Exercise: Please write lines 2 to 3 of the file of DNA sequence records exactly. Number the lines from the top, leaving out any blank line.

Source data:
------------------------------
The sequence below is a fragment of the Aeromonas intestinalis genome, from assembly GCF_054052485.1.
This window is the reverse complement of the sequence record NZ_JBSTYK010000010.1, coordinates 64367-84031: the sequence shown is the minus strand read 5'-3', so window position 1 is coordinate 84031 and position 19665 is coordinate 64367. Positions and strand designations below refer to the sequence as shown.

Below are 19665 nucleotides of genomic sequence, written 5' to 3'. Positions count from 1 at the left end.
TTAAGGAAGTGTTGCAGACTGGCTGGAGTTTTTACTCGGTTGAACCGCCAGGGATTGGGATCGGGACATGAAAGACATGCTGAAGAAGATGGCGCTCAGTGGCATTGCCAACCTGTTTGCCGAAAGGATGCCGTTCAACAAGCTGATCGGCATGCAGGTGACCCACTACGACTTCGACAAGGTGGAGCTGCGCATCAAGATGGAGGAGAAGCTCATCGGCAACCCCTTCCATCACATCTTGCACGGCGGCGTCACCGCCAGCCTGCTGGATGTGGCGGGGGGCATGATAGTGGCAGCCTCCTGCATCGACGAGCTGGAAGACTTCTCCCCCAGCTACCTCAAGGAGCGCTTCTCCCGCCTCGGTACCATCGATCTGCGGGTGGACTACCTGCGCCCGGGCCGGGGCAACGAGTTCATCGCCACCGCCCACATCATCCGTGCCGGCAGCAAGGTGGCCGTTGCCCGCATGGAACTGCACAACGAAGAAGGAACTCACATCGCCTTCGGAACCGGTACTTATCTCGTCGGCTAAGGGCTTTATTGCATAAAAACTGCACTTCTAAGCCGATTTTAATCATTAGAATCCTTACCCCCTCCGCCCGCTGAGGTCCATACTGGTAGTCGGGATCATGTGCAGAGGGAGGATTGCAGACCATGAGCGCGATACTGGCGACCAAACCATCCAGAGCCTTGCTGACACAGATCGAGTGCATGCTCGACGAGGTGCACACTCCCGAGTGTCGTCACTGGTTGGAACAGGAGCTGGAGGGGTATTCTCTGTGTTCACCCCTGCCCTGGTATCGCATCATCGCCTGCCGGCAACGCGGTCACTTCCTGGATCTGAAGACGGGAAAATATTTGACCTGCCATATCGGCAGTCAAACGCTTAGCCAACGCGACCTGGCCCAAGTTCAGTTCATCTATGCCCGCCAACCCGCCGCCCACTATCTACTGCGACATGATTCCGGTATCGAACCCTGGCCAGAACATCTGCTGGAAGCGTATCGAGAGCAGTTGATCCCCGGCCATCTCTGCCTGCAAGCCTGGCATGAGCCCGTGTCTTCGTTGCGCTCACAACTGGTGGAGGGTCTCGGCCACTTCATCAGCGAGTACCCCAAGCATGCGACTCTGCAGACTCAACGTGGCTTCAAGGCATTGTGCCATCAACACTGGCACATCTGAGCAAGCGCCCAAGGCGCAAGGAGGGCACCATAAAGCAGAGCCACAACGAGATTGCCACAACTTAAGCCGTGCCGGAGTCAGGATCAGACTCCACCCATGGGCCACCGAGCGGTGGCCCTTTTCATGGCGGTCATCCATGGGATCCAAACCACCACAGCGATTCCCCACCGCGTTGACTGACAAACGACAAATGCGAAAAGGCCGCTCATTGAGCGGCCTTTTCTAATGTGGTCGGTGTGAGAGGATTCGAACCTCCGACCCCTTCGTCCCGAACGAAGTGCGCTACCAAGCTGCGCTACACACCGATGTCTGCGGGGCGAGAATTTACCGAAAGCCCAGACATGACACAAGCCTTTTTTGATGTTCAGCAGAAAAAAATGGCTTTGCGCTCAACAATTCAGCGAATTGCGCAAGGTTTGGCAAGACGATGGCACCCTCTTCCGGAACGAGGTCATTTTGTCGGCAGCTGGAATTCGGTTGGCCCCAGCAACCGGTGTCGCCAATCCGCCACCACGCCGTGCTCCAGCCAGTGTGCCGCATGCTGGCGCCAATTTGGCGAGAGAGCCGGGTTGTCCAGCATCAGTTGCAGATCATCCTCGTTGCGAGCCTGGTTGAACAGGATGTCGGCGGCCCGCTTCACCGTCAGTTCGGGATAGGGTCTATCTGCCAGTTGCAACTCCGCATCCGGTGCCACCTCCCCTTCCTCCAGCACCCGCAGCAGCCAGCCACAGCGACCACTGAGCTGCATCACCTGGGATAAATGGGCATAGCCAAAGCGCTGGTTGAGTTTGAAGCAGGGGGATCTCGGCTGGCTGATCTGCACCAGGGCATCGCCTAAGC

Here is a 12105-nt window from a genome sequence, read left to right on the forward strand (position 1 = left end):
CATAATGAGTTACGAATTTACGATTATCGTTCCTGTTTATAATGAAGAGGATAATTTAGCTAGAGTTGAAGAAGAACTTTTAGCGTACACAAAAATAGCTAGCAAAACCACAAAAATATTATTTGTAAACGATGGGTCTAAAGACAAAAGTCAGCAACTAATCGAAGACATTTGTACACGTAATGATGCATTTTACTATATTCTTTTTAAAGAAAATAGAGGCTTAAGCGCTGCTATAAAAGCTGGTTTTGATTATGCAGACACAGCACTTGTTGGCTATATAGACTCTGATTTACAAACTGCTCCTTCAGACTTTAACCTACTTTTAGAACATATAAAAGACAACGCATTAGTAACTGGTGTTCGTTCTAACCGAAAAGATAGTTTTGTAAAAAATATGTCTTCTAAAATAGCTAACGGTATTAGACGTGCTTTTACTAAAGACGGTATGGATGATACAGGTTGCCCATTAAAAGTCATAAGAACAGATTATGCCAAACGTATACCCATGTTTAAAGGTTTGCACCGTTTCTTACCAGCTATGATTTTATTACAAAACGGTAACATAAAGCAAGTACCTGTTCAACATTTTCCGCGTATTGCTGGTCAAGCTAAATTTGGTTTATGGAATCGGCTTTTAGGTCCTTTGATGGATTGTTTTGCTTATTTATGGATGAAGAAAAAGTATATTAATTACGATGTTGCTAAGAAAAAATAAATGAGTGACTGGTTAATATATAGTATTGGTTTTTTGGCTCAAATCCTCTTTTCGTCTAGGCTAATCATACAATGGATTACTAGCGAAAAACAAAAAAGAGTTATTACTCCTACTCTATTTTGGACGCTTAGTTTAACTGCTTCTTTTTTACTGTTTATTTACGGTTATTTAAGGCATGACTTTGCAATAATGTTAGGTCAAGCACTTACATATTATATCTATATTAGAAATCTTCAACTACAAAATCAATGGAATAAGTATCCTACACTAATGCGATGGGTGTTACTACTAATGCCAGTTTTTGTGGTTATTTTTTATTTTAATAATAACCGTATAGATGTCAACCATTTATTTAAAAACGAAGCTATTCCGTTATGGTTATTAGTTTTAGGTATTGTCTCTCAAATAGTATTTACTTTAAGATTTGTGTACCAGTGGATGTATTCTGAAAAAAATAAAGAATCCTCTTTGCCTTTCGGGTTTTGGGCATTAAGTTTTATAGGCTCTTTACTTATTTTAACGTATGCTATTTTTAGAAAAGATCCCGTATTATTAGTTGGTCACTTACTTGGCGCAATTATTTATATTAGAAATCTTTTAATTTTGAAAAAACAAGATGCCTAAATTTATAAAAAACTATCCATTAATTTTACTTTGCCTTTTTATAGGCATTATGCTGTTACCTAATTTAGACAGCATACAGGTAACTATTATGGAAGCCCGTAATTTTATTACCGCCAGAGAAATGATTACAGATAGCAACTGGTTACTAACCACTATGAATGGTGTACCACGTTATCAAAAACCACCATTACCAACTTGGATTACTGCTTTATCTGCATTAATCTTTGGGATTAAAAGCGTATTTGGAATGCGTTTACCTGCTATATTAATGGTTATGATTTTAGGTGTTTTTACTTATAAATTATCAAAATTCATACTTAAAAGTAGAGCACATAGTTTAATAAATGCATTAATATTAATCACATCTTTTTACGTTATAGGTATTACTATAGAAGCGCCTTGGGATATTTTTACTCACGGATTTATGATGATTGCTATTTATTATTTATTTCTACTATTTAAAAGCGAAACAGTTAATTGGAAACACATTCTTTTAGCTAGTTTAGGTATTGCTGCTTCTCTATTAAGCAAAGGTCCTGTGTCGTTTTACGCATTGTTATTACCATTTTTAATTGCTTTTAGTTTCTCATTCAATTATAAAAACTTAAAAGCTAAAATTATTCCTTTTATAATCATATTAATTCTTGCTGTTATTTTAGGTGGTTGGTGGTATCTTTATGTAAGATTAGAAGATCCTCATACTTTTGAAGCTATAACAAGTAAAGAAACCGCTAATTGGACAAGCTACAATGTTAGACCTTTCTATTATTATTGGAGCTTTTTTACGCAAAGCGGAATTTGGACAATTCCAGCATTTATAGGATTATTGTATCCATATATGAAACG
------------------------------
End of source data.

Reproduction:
This window is the reverse complement of the sequence record NZ_JBSTYK010000010.1, coordinates 64367-84031: the sequence shown is the minus strand read 5'-3', so window position 1 is coordinate 84031 and position 19665 is coordinate 64367. Positions and strand designations below refer to the sequence as shown.

Below are 19665 nucleotides of genomic sequence, written 5' to 3'. Positions count from 1 at the left end.